Content tagged “Online”

With tech taking over in schools, bills arise across US to curtail data collection

This year alone, Louisiana was among 36 states that introduced new legislation on student information privacy and security, according to the National Conference of State Legislatures, a bipartisan research group. And as The New York Times reports, the state's bill—which prohibits public school employees from collecting information about students' political or religious beliefs, family income, relationships with ministers or doctors, and gun ownership, as well as protects students or prospective students from having to give school officials access to their personal social media accounts or email addresses—was among about 30 bills passed nationwide. The bills are emerging as technology companies are collecting a vast amount of data about students, touching every corner of their educational lives—with few controls on how those details are used. Now California is poised to become the first state to comprehensively restrict how such information is exploited by the...

David Maples and Virginia Huling

David Maples moved with Virginia Huling to Baton Rouge in August 2007 to begin his studies at the LSU Law Center.

'Parish Heat' looking for greater online presence as print publication ceases

After circulating just six issues, Parish Heat—a biweekly newspaper highlighting local arrest records and mugshots—ceased print publication in December but continues to post news on arrests in East Baton Rouge Parish via its Facebook page, says publisher Tony Modica. The newspaper published its first edition in early September, but Modica says he quickly found that managing distribution of the print publication was not feasible. "We honestly thought that 20,000 copies would be enough to blanket Baton Rouge," Modica says, "but the interest was a whole lot more than we thought. We got so many phone calls asking, 'how come I didn't get one over here?' [Distribution] was almost a harder job than getting the stuff together." While Parish Heat's Facebook page has gained some traction—5,000 followers without active promotion—Modica says the...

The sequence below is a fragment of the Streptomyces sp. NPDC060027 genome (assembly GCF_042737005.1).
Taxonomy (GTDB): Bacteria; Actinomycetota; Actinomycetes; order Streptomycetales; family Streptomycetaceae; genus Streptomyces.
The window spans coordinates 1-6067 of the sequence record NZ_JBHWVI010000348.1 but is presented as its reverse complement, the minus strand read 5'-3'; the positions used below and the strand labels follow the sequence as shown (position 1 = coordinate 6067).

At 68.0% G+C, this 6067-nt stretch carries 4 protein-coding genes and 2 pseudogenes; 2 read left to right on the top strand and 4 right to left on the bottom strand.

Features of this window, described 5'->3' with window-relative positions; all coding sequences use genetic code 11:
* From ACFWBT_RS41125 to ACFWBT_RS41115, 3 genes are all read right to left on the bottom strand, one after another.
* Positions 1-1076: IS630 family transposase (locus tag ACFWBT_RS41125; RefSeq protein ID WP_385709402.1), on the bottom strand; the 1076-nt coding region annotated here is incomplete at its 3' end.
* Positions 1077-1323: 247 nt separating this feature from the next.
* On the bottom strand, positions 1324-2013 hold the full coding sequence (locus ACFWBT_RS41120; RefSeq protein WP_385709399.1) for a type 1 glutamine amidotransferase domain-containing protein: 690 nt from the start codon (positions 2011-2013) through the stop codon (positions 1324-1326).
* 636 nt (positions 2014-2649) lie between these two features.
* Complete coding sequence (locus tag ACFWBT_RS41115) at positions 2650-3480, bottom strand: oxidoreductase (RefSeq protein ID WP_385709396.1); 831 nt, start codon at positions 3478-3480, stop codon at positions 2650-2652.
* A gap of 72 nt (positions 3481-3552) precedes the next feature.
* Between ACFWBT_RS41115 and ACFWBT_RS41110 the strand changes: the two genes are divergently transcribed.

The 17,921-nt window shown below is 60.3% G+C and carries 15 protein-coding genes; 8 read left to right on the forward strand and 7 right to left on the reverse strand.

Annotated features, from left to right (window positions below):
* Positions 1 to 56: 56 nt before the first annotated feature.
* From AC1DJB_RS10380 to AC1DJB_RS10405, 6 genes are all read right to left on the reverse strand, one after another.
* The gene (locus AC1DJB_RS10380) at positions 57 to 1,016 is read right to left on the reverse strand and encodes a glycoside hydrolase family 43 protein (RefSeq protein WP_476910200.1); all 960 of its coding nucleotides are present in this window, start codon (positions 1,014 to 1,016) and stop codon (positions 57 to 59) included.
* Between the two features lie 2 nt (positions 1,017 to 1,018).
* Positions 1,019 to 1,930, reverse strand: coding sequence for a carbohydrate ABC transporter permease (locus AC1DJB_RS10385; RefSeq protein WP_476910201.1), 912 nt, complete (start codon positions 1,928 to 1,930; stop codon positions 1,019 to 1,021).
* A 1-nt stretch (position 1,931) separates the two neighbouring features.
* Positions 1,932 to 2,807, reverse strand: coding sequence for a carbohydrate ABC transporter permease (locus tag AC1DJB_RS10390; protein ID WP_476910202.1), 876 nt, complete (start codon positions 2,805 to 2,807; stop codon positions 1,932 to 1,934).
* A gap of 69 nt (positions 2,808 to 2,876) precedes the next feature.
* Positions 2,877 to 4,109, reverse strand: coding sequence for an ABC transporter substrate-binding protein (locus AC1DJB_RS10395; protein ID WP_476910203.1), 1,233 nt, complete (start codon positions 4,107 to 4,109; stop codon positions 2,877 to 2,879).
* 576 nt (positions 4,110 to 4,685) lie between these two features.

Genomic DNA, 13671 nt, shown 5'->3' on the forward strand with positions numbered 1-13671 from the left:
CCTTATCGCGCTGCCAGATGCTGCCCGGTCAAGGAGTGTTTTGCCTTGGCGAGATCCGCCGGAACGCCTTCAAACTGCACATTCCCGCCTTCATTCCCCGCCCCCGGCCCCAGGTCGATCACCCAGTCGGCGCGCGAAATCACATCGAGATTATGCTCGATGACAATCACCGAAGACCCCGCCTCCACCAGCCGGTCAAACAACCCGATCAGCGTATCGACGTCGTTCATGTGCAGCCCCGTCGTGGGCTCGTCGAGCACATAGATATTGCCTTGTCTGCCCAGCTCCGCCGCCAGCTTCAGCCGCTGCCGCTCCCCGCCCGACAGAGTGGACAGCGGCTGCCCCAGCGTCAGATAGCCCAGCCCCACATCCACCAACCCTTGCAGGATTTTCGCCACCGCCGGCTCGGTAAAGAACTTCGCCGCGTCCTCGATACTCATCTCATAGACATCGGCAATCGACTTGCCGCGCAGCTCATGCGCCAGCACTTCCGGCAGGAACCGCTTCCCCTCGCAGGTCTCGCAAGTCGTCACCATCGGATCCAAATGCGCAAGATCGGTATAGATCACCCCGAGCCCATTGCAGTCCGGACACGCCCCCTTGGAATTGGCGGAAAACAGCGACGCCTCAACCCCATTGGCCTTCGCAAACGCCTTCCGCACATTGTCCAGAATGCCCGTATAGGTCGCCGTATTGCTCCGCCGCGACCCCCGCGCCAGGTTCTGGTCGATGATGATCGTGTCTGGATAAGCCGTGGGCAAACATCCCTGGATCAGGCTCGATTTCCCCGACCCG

The negative online review

Anyone who has ever Googled a product and clicked on "reviews" before buying it knows how important online feedback has become to business.

Local law firm now accepting Bitcoin for payment

Local real estate attorney Bryan G. Jeansonne kicked off the new year with a new way of doing business. On Wednesday, Jeansonne's firm, Dore Jeansonne, began accepting the digital currency Bitcoin as a method of payment, along with more traditional modes of payment like credit cards and personal checks. "A lot of people find it easier to use than regular currency," says Jeansonne, explaining why his firm decided to begin accepting Bitcoin. For those unfamiliar with the technology, Bitcoin is a four-year-old electronic currency that in many ways functions like any other currency. It was created by a software developer and is accepted as payment by a growing number of merchants, both online and in the real world. What makes Bitcoin unique is that it is decentralized and no single institution controls the Bitcoin network. Jeansonne says for his clients there are a couple of potential advantages to using the digital currency. "There are a lot fewer fees than payment processing companies...

Websites work to nix nasty comments

Mix blatant bigotry with poor spelling. Add a dash of ALL CAPS. Top it off with a violent threat. And there you have it: a recipe for the worst of online comments, scourge of the Internet. The Associated Press reports a growing number of websites are reining in the Wild West of online commentary. Companies including Google and the Huffington Post are trying everything from deploying moderators to forcing people to use their real names in order to restore civil discourse. Some sites, such as Popular Science, are banning comments altogether. Locally, The Advocate changed the way it displays readers comments this year to decrease anonymity and identify readers through their Facebook accounts. These and other efforts put sites in a delicate position. User comments add a lively, fresh feel to videos, stories and music. And, of course, the longer visitors stay to read the posts, and the more they come back, the more a site can charge for advertising. What websites don't want is the...